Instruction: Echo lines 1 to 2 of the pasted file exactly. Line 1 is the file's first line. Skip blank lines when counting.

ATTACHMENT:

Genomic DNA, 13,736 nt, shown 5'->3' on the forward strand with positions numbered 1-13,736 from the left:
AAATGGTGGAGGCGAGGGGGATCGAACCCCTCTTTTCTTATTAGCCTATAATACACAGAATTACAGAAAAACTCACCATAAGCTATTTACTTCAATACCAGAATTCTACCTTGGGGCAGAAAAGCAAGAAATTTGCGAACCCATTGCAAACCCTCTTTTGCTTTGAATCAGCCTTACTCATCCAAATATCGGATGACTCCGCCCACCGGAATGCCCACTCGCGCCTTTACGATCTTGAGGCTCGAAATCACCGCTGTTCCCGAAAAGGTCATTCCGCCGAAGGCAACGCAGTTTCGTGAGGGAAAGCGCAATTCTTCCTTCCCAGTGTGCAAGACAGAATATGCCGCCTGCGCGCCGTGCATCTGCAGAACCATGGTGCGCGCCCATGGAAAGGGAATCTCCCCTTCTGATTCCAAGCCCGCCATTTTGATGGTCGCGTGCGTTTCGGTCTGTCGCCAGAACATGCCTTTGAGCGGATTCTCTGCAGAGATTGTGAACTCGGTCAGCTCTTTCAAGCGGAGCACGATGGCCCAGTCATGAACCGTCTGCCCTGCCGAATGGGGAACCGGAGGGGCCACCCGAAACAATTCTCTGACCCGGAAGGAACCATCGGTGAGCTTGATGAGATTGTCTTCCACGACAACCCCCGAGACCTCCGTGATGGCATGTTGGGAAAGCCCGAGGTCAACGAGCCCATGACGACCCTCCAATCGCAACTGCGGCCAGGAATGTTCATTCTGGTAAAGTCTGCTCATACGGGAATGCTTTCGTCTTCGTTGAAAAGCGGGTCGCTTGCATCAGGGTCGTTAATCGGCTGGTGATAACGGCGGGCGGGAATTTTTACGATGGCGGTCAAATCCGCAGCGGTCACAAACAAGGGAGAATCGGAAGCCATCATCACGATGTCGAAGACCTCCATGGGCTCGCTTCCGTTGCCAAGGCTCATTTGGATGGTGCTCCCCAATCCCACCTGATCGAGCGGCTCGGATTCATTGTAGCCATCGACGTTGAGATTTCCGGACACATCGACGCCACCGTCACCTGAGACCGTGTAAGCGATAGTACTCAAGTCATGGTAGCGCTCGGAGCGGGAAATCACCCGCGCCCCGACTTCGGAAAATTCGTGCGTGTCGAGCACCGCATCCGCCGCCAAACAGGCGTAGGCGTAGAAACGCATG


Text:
Genomic DNA, 13,736 nt, shown 5'->3' on the forward strand with positions numbered 1-13,736 from the left:
AAATGGTGGAGGCGAGGGGGATCGAACCCCTCTTTTCTTATTAGCCTATAATACACAGAATTACAGAAAAACTCACCATAAGCTATTTACTTCAATACCAGAATTCTACCTTGGGGCAGAAAAGCAAGAAATTTGCGAACCCATTGCAAACCCTCTTTTGCTTTGAATCAGCCTTACTCATCCAAATATCGGATGACTCCGCCCACCGGAATGCCCACTCGCGCCTTTACGATCTTGAGGCTCGAAATCACCGCTGTTCCCGAAAAGGTCATTCCGCCGAAGGCAACGCAGTTTCGTGAGGGAAAGCGCAATTCTTCCTTCCCAGTGTGCAAGACAGAATATGCCGCCTGCGCGCCGTGCATCTGCAGAACCATGGTGCGCGCCCATGGAAAGGGAATCTCCCCTTCTGATTCCAAGCCCGCCATTTTGATGGTCGCGTGCGTTTCGGTCTGTCGCCAGAACATGCCTTTGAGCGGATTCTCTGCAGAGATTGTGAACTCGGTCAGCTCTTTCAAGCGGAGCACGATGGCCCAGTCATGAACCGTCTGCCCTGCCGAATGGGGAACCGGAGGGGCCACCCGAAACAATTCTCTGACCCGGAAGGAACCATCGGTGAGCTTGATGAGATTGTCTTCCACGACAACCCCCGAGACCTCCGTGATGGCATGTTGGGAAAGCCCGAGGTCAACGAGCCCATGACGACCCTCCAATCGCAACTGCGGCCAGGAATGTTCATTCTGGTAAAGTCTGCTCATACGGGAATGCTTTCGTCTTCGTTGAAAAGCGGGTCGCTTGCATCAGGGTCGTTAATCGGCTGGTGATAACGGCGGGCGGGAATTTTTACGATGGCGGTCAAATCCGCAGCGGTCACAAACAAGGGAGAATCGGAAGCCATCATCACGATGTCGAAGACCTCCATGGGCTCGCTTCCGTTGCCAAGGCTCATTTGGATGGTGCTCCCCAATCCCACCTGATCGAGCGGCTCGGATTCATTGTAGCCATCGACGTTGAGATTTCCGGACACATCGACGCCACCGTCACCTGAGACCGTGTAAGCGATAGTACTCAAGTCATGGTAGCGCTCGGAGCGGGAAATCACCCGCGCCCCGACTTCGGAAAATTCGTGCGTGTCGAGCACCGCATCCGCCGCCAAACAGGCGTAGGCGTAGAAACGCATG